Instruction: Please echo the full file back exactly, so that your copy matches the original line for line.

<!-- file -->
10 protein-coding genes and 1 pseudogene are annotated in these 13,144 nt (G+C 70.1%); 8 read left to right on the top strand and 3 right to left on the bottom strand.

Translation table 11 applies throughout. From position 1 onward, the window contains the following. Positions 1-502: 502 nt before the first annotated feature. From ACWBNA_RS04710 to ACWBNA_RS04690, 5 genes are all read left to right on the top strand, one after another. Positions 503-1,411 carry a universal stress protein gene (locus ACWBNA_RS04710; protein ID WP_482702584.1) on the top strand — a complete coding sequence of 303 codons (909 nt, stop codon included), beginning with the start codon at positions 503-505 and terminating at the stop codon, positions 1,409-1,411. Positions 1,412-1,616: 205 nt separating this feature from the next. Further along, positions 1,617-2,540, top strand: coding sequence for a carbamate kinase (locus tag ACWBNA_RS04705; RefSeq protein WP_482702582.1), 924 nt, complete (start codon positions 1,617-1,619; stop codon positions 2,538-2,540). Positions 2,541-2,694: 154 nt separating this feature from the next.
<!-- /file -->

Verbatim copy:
10 protein-coding genes and 1 pseudogene are annotated in these 13,144 nt (G+C 70.1%); 8 read left to right on the top strand and 3 right to left on the bottom strand.

Translation table 11 applies throughout. From position 1 onward, the window contains the following. Positions 1-502: 502 nt before the first annotated feature. From ACWBNA_RS04710 to ACWBNA_RS04690, 5 genes are all read left to right on the top strand, one after another. Positions 503-1,411 carry a universal stress protein gene (locus ACWBNA_RS04710; protein ID WP_482702584.1) on the top strand — a complete coding sequence of 303 codons (909 nt, stop codon included), beginning with the start codon at positions 503-505 and terminating at the stop codon, positions 1,409-1,411. Positions 1,412-1,616: 205 nt separating this feature from the next. Further along, positions 1,617-2,540, top strand: coding sequence for a carbamate kinase (locus tag ACWBNA_RS04705; RefSeq protein WP_482702582.1), 924 nt, complete (start codon positions 1,617-1,619; stop codon positions 2,538-2,540). Positions 2,541-2,694: 154 nt separating this feature from the next.